Race and sports

HSU athletes discuss race and its relation to their collegiate athletic careers

By | Keaundrey Clark

The modern athlete has more to do then just play sports, they participate in their community. They are more socially conscious and have the platform to have their voices heard. Still there are people who want them to remain silent and stick to their respective sports. This is highly irresponsible because if an injustice is happening, it is everyone’s duty as a human being to speak up and allow their voice to be heard. Here at HSU our athletes face similar things as well.

Humboldt State football players such as Curtis Williams, a redshirt junior, knows the struggle of being a black athlete in today’s world.

“I’m a football player, but I’m black as well,” Williams said. “I like to pride myself on being a scholar.”

The 45th President of the United States, Donald J. Trump, has had a rocky presidency, to say the least. Consistent daily explosions, rants and odd tweets has made it hard to cover sports from Pop Warner to Professionals. Even the traditional box-score way of sports has been left in the wind. Nowadays sports will likely make it’s way onto the White House lawn.

This powerful element of protest, offers athletes, young and old, the chance to be at the center of a national discussion. They can be community leaders in our country speaking on issues such as race as well as human and moral rights. In this era in which players are routinely asked to “stick to sports,” more and more athletes are saying no.

“Football is not just my life, there are things that happen after football,” Ju’wan Murphy said. “When racial things happen I really try to get involved and see what’s up. I am not defined by what I do on the football field, there is more out there. There are racial problems everywhere in America. You just need to live right and do what is right.”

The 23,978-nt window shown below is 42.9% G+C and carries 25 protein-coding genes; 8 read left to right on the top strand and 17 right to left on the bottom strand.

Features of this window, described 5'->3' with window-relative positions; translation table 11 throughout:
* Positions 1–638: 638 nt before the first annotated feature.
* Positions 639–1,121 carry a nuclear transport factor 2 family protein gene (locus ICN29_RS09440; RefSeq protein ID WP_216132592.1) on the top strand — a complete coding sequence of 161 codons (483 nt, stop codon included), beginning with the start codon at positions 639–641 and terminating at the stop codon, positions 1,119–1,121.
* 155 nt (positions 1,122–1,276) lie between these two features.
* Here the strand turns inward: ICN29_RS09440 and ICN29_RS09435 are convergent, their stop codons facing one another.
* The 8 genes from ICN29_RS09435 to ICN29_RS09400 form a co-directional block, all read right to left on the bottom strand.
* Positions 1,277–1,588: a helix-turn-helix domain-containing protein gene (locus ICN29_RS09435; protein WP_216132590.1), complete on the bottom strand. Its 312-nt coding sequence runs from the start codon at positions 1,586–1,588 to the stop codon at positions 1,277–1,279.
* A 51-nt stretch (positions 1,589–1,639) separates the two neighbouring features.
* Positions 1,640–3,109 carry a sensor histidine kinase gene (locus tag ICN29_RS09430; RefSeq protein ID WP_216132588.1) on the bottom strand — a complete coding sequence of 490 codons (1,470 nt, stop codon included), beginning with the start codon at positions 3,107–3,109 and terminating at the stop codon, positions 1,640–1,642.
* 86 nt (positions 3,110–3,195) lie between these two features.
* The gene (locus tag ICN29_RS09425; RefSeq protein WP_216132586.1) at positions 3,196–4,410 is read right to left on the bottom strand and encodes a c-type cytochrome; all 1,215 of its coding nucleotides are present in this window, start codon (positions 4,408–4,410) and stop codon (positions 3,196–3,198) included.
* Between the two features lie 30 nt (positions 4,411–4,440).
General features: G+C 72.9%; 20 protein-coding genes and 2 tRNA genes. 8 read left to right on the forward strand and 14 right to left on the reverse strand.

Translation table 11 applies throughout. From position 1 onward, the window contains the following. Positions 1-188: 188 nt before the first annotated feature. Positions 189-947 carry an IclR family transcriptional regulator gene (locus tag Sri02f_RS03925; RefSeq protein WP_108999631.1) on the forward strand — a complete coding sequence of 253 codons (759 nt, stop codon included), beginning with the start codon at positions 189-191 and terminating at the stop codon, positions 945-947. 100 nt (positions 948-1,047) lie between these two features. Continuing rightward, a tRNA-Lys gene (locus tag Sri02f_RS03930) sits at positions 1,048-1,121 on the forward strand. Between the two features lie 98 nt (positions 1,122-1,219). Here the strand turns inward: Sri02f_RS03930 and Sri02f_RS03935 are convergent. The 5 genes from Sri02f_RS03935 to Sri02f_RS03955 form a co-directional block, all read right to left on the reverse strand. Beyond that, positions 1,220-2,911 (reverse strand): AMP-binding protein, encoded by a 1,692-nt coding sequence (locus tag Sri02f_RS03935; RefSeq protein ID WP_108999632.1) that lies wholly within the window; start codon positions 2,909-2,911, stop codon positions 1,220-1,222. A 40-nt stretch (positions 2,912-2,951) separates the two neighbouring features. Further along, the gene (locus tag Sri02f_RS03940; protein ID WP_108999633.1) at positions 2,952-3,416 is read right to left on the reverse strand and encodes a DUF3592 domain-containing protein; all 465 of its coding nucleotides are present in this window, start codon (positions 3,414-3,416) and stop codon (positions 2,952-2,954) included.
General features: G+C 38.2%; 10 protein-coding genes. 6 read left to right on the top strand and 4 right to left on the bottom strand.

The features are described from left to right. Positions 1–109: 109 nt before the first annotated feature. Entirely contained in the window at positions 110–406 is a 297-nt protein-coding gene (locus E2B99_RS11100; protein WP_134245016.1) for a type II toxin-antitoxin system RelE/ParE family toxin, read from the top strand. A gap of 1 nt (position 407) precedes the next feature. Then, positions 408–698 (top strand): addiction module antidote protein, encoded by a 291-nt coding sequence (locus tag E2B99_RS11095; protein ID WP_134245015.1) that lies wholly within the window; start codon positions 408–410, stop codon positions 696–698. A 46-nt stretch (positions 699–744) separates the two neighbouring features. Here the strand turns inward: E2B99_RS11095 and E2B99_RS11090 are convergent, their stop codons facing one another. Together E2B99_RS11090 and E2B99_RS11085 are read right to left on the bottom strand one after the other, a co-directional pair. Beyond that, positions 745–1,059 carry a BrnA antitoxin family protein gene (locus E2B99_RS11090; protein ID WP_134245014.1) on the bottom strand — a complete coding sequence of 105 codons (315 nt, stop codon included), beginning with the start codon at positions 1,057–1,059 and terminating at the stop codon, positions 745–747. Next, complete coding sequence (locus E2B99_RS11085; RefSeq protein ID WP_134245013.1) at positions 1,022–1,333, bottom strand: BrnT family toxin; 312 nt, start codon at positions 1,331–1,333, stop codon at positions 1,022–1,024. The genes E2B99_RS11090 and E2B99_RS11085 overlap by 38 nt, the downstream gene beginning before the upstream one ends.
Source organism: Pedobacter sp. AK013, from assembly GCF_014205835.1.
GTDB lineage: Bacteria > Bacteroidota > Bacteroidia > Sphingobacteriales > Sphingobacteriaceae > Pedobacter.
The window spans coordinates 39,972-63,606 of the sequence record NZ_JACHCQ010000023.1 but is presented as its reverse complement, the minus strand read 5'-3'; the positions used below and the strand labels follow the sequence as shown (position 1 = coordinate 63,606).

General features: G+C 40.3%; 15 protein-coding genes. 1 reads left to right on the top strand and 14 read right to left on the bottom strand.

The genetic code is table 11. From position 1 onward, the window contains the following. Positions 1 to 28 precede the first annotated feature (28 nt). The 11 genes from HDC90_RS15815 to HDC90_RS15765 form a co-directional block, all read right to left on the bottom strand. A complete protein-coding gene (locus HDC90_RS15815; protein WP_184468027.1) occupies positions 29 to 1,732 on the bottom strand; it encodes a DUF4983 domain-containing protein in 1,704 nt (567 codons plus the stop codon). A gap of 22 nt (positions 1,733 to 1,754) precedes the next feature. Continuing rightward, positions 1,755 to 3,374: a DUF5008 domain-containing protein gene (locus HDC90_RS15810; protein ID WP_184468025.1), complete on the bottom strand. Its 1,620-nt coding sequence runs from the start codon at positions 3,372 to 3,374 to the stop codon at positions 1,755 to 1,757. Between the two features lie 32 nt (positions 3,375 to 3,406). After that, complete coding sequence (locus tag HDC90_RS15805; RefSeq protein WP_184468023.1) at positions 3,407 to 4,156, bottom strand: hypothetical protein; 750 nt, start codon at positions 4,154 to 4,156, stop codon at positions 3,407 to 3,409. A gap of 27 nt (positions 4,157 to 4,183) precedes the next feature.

Head Coach of the Humboldt State football team, Rob Smith, oversees the most African American students at HSU.

“It doesn’t matter their color, it doesn’t matter their culture, it doesn’t matter whether they’re city or country,” Smith said. “You bring the team together. I think our locker room is a great example of what this world needs. People of all colors, from all backgrounds, from a lot of different places, they come together. And I think you really get that in sports, not just football but all sports.”

Sports is a microcosm of society, where all backgrounds and views come together on a given sports teams. Athletes also have opinions and thoughts on what’s effecting this country.

“I do feel like the athletes can use their sport as a stage to speak out on what is going on, because we all know things aren’t right,” Murphy said.

Athletes now more then ever are using their voice to be heard. With eyes on them at all times they know they have the platform to speak of change.

“So I’m going to do everything in my power. I’m not standing up for the American flag or for the pledge of allegiance and I really don’t care what anyone has to say,” said Williams.

About Andrew George Butler (37 Articles)
20 year old college student, journalism major.

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